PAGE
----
Day One, Grafton Notch to Full Goose Shelter, 10 miles
So much fear and anticipation.
One of the great things about modern hiking technology is access to information. Heck, our maps are an app now right on the phone with GPS! You can’t get (too) lost even if you tried.
But the app is crowd sourced, so full of comments, comments that tend to exaggerate and frankly fear monger.
One description of Mahoosuc Arm had someone carrying out a person with a broken leg, eight hours through the Notch.
Another described the one-mile boulder field within the notch as taking at least three hours to traverse.
Needless-to-say, I’m worried. But a beautiful day is in the forecast and Kevin happily drives me to the trailhead as the sun comes up, so I can get an early start on what might be a very long day.
He laughs at me a little when I tell him I’m scared.
“You’re going to love it! Just take your time and it will be fun. I promise.”
Funny he should be so sanguine as we come around the corner and see the massive hulk of Old Speck looming above.
He tells me it’s a bit steep but then kind of rounded, whatever that means. I try to swallow down my panic but remind myself I bought extra food and have many ‘outs’ including a shelter and two stealth camp spots should things get too complicated.
I don’t really believe we can control our emotions all that much. In fact trying to can often lead to them getting worse and even more unmanageable.
My school of thought is feel the fear and do it anyway. Acknowledge and honor how you feel, ask why you feel as you do and where it’s coming from, then act from it.
That’s why I organized backup plans and brought extra food – and find myself walking up into this mountain with god knows what’s ahead.
Kevin is right, the up is steep, but it’s straightforward, hand-built stairs mostly past cascades on rock slabs and views opening to waves of blue mountains.
The air is perfect, wind in the trees and sunny. It’s true that once I begin, all falls into place. I smile at this glorious day without a cloud in the sky, then laugh.
Lunch yesterday was at a Chinese restaurant. My fortune cookie told me: Don’t take life too seriously. Laugh and smile at it once in a while.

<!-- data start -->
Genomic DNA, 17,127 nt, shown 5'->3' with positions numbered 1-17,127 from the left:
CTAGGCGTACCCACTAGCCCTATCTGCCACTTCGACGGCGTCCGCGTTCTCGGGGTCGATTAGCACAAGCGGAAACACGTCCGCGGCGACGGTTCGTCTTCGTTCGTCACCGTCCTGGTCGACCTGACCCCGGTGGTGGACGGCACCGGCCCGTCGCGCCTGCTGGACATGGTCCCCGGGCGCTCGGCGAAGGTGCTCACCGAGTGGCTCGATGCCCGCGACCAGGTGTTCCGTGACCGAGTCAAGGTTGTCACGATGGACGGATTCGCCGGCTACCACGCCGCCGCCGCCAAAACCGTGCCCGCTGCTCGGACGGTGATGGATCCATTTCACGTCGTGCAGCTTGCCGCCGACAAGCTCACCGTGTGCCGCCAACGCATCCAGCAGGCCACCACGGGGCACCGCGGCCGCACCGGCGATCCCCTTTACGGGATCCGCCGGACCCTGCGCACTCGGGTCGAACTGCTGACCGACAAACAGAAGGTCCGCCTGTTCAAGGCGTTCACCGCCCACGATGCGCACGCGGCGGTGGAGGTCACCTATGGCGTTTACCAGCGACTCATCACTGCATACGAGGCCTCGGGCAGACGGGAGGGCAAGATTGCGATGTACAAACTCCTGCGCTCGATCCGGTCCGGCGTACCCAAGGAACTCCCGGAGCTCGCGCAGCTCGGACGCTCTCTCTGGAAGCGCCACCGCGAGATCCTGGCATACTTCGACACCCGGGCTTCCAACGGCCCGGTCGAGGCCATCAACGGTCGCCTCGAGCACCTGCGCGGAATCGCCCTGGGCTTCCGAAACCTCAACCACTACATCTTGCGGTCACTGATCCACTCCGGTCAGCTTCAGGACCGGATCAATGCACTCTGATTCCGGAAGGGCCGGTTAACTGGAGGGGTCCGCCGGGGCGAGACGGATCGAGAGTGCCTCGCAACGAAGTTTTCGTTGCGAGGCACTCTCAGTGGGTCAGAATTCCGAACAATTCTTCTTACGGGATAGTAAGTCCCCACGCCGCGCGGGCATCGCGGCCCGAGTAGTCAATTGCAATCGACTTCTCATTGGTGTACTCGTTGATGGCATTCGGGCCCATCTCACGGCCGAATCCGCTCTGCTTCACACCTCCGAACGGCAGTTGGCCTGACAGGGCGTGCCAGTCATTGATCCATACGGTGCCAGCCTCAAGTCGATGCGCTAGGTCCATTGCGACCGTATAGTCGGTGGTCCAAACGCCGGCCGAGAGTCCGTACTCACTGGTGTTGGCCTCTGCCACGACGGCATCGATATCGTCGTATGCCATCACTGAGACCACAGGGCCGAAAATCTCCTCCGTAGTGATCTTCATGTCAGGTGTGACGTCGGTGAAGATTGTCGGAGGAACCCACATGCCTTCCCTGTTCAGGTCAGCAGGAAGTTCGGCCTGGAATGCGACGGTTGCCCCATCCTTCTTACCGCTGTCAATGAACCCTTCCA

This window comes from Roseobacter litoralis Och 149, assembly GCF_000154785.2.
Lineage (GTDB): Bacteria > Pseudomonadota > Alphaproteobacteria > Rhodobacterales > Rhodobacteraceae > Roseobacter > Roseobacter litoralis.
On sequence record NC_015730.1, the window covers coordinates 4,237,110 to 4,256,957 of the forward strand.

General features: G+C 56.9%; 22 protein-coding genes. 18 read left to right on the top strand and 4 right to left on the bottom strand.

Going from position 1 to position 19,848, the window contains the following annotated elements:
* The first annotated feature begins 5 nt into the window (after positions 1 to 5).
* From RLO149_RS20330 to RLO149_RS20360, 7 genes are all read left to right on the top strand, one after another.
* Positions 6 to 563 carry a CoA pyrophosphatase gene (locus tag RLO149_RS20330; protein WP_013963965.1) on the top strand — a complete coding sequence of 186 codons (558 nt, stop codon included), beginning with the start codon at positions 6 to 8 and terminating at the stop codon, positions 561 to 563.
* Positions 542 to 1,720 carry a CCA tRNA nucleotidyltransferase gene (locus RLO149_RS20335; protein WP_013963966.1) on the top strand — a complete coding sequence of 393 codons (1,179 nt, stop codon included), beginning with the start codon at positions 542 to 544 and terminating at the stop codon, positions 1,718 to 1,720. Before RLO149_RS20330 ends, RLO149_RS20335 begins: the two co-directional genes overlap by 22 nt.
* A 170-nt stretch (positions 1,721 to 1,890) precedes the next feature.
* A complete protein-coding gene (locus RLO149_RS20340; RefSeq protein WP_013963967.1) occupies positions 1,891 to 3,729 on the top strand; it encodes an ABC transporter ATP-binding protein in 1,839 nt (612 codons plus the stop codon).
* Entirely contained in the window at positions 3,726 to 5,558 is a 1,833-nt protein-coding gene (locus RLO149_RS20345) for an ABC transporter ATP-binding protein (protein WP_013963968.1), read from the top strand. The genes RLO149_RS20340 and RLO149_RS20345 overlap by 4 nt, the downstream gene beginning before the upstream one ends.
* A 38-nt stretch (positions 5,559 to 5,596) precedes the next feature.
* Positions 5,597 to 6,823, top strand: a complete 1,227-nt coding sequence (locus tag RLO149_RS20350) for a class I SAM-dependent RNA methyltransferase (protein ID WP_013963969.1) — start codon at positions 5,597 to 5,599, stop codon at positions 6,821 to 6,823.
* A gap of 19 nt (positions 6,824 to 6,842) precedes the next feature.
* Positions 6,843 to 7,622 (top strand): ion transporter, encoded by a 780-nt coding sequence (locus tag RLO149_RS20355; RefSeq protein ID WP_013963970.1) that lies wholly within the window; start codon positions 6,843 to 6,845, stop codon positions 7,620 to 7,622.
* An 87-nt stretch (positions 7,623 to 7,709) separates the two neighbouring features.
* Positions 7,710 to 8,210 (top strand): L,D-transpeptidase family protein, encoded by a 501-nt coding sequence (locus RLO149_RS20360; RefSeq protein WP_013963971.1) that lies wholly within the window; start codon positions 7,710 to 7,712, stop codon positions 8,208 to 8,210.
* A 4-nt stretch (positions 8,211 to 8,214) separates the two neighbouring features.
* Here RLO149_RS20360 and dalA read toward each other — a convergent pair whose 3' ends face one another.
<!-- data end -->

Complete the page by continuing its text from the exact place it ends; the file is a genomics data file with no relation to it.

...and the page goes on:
Also don’t take yourself too seriously.
It is a big climb, but I take it all in at once, about two hours to the top where the wind really gets cranking.
A narrow ridge with gnarled pines leads to a spectacular view of New Hampshire’s White Mountains. I’ll be finished with Maine soon and there’s something psychologically satisfying in that fact, even though the Whites are bigger and harder.
A break opens in the trees revealing a bowl below and sharp drop off. Mist flies past covering then revealing the pyramid of Mount Washington rising above everything else.
I throw on my hood and tighten my hat so I don’t lose it before descending on very steep rock. Descents are the scariest, especially with the added weight of so much food – and wild, cold, forbidding wind.
I whine a bit carefully working my way down mostly on my butt as a man heads up. He urges me to take my time and it will be fine. This does seem to be a mantra.
Just then, my water bottle ejects and goes flying down the rock. It lands where I can reach it eventually, but it acts as a warning for all items not secured.
“If you plan to do the Notch, you better batten down the hatches!” he tells me just as the second water bottle ejects.
“I will!” I yell in the wind then chase them down as I carefully choose each step towards Speck Pond.
It’s a long mile down to this sweet space tucked amidst pine but furious with chop from the wind. There’s a shelter here, and my first stop if needed, but I pass by to head steeply back up on uneven rock.
That was harrowing back there and it isn’t even the hard part. My real goal for this sunny day was to tackle the leg-breaking Mahoosuc Arm, though I guess all limbs are at risk on this “steepest section of the Appalachian Trail.”
Rain is expected tomorrow and there’s a lot I can do in rain out here, but descending bare rock is not one of them, so I press on, knowing a camp site is just beyond the one mile, 1,500 foot drop.